Cause I think it's a bit more descriptive of what's happening. And this is in the extreme weather events that you used to be anomalous, but now are becoming more commonplace. So things like longer hurricane seasons with more late season storms, flooding, and heavy rainfalls, intense fires, et cetera. And scientists believe that if we can limit global warming to two degrees Celsius.
And that was the original goal of the Paris accord in 2015. Although now the new goal from the IPC, the intergovernmental panel on climate change believes that we should target 1.5 degrees. But if we can limit warming, we can hopefully avoid the worst effects of climate change. The only way that we can get to these goals is to achieve carbon neutrality by 2050, if not sooner.
So that's the science explanation. The business explanation is that I just believe it makes good sense. It seems like we've almost reached an inflection point of corporate action in pledges, uh, starting with the biggest companies, but expanding broadly from there. And inflection point with consumer awareness about these issues and demand for more social responsibility, better products, and around institutional forces on the investment side, BlackRock is the most well known example of this, but also others in pension funds that are demanding GHD, disclosures, and accountability, and all that is not even to get into anything about current and future regulations around carbon.
Matthew Dziak: [00:04:39] Yeah, we'll definitely touch on kind of the regulation side of things that later on in the show, but I'm curious from a fleet perspective, if I'm a fleet manager or someone who's running an operation for a fleet, how could I track and measure these carbon emissions and usages?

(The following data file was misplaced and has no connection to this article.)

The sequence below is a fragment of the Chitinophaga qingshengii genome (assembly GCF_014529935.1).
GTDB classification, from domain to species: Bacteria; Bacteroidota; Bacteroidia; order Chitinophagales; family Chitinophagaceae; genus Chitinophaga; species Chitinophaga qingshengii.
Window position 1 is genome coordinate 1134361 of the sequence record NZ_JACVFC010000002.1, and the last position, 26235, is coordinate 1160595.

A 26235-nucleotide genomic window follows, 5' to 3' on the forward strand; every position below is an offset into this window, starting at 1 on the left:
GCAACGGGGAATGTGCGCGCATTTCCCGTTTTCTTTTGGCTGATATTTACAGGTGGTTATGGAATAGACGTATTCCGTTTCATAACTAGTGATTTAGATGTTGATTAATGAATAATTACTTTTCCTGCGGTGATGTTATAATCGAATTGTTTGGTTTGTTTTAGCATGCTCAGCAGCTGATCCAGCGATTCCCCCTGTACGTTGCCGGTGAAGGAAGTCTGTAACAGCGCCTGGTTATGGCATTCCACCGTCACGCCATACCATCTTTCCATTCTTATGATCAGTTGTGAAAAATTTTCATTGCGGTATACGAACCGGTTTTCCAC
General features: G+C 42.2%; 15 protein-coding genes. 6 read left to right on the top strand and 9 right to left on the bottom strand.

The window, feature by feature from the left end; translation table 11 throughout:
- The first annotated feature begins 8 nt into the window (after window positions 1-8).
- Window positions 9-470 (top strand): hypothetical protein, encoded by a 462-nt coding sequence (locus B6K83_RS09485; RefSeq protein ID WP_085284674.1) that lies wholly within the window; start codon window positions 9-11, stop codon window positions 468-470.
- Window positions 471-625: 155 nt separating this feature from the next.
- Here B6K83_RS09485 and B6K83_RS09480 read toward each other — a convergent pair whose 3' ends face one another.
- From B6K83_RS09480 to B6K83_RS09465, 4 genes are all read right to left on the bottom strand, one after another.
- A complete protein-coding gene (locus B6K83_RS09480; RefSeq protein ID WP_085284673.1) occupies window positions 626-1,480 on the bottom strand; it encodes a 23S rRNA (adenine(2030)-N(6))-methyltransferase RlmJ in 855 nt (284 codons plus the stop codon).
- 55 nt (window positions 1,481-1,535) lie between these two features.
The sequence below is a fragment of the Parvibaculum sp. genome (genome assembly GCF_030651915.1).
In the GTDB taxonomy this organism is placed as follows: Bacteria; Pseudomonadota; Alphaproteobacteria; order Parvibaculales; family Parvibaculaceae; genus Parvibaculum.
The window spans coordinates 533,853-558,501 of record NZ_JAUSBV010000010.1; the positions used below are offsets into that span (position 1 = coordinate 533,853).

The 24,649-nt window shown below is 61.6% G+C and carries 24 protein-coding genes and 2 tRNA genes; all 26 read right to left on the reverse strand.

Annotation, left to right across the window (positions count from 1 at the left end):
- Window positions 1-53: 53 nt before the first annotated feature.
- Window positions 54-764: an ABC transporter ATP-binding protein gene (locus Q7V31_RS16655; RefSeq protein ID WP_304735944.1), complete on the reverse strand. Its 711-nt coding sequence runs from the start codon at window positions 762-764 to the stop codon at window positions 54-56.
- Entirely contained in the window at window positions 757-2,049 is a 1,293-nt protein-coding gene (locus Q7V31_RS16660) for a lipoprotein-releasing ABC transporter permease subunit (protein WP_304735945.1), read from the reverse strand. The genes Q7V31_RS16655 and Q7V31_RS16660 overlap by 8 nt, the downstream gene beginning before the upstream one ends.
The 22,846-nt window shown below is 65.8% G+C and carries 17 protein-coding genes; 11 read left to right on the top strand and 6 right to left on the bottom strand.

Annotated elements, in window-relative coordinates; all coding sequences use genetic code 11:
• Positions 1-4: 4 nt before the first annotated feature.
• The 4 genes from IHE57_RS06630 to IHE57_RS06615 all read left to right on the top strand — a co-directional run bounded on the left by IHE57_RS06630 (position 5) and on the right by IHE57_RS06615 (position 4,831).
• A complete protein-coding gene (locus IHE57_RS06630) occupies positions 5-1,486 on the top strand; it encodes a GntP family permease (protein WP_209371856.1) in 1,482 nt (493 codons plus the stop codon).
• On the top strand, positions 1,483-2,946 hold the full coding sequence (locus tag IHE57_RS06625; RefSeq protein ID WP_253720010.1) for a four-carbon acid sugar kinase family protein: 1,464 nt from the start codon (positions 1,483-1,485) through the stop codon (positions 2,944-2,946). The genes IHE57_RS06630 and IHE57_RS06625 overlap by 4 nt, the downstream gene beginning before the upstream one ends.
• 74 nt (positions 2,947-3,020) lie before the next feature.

Tim Venghaus: [00:04:54] Yeah. There's a few ways that you can do it.
If a company is using a dedicated fleet payment card. And we actually do power, some carbon neutral card programs in market with companies like fuel Mandarin, calm data, et cetera, then emissions can be calculated directly from fuel consumption, using carbon coefficients available from the EIA and other agencies, or if they have a central Depot where all the vehicles returned to at night and they refuel from there and the company can monitor fuel, consumption that way.
As long as they know total gallons or leaders and the type of fuel gasoline or diesel or alternative fields. Alternatively, if a fleet is using a telematics software, something that's tracking usage of vehicles, tracking miles, driven by vehicle type, then emissions can be calculated that way. And there's even another way.
When we were designing greener miles, we wanted to contemplate situations. For companies of all sizes. So we even built a feature to approximate annual emissions, just on vehicle type for small businesses that might only have a handful of cars or trucks, and really don't have the data, but this still gets at that emissions by using averages from the EPA and the federal highway.
Stephanie Wittmann: [00:06:01] So Tim, on the telematics angle, what would you say is the biggest benefit for fleets in terms of monitoring their emissions?
Tim Venghaus: [00:06:09] Yeah, I think data, and even outside of the purview of this conversation about carbon, I think with most changes in the business world, in the 21st century, it's access to data and algorithms.
And just the more that you can forecast and adapt and be responsive using software that can tell you vehicle usage and an intern emissions, then you're really getting the first step of the way there.
Stephanie Wittmann: [00:06:33] In terms of why fleets should be concerned about this. And we're seeing more and more that modern consumers seem to care and be concerned about the values of the companies that they patronize, whether that's supporting a company because of their stance on social issues or how they've stepped up to support healthcare workers or those affected by the coronavirus pandemic.